Casino and hotel magnate Steve Wynn has lined up a business partner in Mexico with an eye on the impending legalisation of gambling in that country.
Wynn plans to go to Mexico in January to scout locations. His prospective business partner is Alberto Santos, a wealthy Mexican businessman and former senator.
Besides his casino/hotel developments in Nevada and Macau and his interest in Mexico, Wynn has also recently explored gambling opportunities in Maryland.
Wynn expects that the final version of a bill legalizing gambling won’t permit casinos in most areas, including Mexico City, but would reserve them for tourist areas such as Acapulco, Tijuana, Cancun and Puerto Vallarta.
Many Mexican hoteliers support the bill – which would stipulate that hotels are operated separately from the gambling halls.
The five largest parties in Mexico’s house of congress have already agreed to approve the law before Dec. 15. Most of the bills approved in commission are voted into law.
Casinos are expected to boost Mexico’s tourism industry, which already brings in $8 billion a year from foreign visitors. Mexico’s tourism chamber estimates that 40 Togel Singapore casinos would generate at least $3 billion in sales and create 200,000 jobs.
Job losses blamed on smoke ban
SMOKING bans at Crown casino have been blamed for the shock axing of more than 100 jobs.
Crown bosses yesterday informed their 8000-strong workforce they would slash staff numbers on the eve of Christmas because of a “severe” fall in gambling profits.
Smoke-free regulations were enforced at the casino and the state’s 534 pokies venues on September 1 this year – triggering an immediate decline in revenue.
While Crown yesterday refused to disclose figures, the Herald Sun has been told the bans will slice more than $20 million a year from casino earnings.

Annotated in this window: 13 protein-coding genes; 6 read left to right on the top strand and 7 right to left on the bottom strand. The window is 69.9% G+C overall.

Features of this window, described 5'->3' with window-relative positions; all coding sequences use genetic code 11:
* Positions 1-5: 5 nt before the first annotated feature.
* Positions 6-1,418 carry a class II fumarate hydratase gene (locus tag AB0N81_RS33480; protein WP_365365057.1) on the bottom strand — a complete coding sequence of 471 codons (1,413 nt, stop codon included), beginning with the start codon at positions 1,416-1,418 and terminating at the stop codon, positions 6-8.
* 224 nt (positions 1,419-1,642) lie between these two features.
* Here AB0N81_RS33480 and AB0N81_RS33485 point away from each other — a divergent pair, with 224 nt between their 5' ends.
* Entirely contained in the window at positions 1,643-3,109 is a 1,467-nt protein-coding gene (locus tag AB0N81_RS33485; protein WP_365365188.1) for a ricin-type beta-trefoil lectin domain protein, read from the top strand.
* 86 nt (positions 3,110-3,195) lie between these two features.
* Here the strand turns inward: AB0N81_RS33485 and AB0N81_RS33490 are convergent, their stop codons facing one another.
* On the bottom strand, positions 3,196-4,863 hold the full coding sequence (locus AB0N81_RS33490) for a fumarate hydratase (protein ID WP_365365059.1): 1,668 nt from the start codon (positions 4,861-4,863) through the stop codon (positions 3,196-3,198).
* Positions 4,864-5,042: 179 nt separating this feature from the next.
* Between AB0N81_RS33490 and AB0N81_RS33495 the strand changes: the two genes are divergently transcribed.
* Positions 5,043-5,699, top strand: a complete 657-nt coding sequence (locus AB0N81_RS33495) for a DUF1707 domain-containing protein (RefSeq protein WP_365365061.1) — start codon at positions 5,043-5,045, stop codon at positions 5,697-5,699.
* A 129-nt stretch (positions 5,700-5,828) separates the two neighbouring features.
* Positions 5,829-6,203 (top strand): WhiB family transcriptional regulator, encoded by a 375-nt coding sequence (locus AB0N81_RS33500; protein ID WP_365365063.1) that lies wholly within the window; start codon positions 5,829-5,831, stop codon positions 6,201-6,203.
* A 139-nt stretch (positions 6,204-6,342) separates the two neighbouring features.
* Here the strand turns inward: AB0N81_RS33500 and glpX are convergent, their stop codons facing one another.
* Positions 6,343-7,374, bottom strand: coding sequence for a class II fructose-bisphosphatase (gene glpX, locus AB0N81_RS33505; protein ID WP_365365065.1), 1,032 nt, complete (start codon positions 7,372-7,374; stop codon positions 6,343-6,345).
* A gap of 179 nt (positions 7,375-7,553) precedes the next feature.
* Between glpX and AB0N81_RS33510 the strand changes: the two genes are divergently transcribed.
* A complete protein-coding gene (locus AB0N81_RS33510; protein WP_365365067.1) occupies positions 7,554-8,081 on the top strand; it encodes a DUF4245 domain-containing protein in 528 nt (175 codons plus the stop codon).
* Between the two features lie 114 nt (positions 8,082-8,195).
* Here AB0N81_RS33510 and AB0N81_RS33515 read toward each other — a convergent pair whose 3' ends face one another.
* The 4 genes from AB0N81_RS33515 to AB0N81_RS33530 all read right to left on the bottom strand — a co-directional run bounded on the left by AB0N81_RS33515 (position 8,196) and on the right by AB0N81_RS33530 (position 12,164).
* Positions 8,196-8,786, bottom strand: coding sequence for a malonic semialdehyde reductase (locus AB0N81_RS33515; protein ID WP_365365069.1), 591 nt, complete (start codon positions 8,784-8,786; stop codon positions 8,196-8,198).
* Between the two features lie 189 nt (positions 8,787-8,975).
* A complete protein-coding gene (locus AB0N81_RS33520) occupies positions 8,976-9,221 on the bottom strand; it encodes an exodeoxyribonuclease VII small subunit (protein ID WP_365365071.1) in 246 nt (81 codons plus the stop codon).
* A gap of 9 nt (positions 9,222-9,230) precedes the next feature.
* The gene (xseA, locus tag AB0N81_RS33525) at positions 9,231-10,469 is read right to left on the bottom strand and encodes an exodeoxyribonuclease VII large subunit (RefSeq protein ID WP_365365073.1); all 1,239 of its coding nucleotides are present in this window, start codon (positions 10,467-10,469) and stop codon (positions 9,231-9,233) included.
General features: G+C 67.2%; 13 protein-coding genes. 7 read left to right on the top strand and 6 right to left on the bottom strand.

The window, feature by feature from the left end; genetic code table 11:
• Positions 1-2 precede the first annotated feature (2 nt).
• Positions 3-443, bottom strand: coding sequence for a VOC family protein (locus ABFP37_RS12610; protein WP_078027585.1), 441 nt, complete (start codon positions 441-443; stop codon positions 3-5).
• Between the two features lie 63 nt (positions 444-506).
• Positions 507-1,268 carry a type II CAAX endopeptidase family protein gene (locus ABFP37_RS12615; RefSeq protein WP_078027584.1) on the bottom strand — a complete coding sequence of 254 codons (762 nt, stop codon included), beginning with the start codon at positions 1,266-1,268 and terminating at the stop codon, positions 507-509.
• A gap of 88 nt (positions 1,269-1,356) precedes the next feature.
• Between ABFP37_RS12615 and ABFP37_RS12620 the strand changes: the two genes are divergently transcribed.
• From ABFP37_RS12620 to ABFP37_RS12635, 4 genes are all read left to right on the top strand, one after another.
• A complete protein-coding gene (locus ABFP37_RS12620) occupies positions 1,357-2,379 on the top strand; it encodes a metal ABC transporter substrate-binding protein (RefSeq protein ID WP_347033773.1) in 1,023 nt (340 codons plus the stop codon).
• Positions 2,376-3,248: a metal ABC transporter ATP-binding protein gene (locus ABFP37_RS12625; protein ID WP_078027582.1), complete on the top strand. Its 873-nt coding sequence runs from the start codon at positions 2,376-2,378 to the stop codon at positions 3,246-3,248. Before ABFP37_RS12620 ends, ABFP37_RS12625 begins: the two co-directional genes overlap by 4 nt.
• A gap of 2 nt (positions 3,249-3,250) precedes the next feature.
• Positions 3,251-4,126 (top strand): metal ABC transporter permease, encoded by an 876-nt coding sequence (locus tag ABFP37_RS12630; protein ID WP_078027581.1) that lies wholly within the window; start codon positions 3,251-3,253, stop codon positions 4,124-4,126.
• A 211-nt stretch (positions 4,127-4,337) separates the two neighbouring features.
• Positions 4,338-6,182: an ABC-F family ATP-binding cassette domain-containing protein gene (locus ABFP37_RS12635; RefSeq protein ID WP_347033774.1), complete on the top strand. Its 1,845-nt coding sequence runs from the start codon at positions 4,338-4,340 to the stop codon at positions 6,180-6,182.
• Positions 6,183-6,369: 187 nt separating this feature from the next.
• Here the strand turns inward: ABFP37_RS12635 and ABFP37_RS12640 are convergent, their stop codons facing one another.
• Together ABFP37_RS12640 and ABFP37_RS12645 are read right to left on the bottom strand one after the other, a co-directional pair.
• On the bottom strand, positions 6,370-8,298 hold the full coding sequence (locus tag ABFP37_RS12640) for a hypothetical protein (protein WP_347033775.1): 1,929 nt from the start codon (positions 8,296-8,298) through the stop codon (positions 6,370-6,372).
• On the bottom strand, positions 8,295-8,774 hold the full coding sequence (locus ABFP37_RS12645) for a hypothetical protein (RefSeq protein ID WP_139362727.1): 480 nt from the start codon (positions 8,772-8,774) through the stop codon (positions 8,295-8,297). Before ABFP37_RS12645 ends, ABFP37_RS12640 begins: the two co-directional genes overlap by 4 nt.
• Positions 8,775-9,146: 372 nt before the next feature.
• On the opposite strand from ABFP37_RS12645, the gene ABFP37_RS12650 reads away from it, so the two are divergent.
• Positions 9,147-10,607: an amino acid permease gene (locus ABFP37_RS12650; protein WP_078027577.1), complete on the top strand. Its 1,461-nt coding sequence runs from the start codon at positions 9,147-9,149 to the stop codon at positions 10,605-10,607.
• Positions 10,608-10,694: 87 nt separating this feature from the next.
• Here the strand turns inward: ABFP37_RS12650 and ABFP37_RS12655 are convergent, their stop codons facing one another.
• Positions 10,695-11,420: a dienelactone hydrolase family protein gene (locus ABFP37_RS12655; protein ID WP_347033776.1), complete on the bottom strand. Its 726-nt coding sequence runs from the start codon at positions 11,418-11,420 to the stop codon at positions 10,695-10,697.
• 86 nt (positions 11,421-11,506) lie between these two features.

Total gaming industry profits are tipped to drop by $400 million next year, and the Bracks Government is expected to lose $125 million in taxes.
Crown spokesman Gary O’Neill said punter numbers at Crown had dropped significantly since the bans.
“There’s no other reason for it other than the smoking bans,” he said.
“There just aren’t enough people coming through the door to justify the number of staff we have at the moment.”
He said the casino received thousands of complaints a week from disgruntled patrons about the smoking restrictions.
Earlier this week pokies giant Tabcorp blamed a hefty fall in its share price on the introduction of smoke-free gaming.
But the union representing casino workers claimed Crown had announced the redundancies to scare casino workers pushing for wage increases.
“We don’t think the impact of the smoking bans warrants these sort of job cuts,” Liquor Hospitality Miscellaneous Workers Union secretary Brian Daley said.
However, Clubs Victoria boss Mag Kearney said the smoking legislation had cost more than 200 club jobs across the state since September 1.
“The situation is only getting worse . . . many of our clubs are facing closure,” Ms Kearney said.
“This is supposed to be our busiest trading period of the year but turnover continues to fall.”
She said the crisis would be compounded by government plans to outlaw all pokies advertising in 2003.
Australian Hotels Association chief executive Alan Giles said 250 hotel jobs had been been lost and another 500 were under immediate threat.
“Those jobs could go after Christmas if things haven’t improved and it’s certainly showing no sign of that,” Mr Giles said.
Crown said the impact of the smoking bans had been far greater than the Government anticipated and did not rule out the loss of more jobs.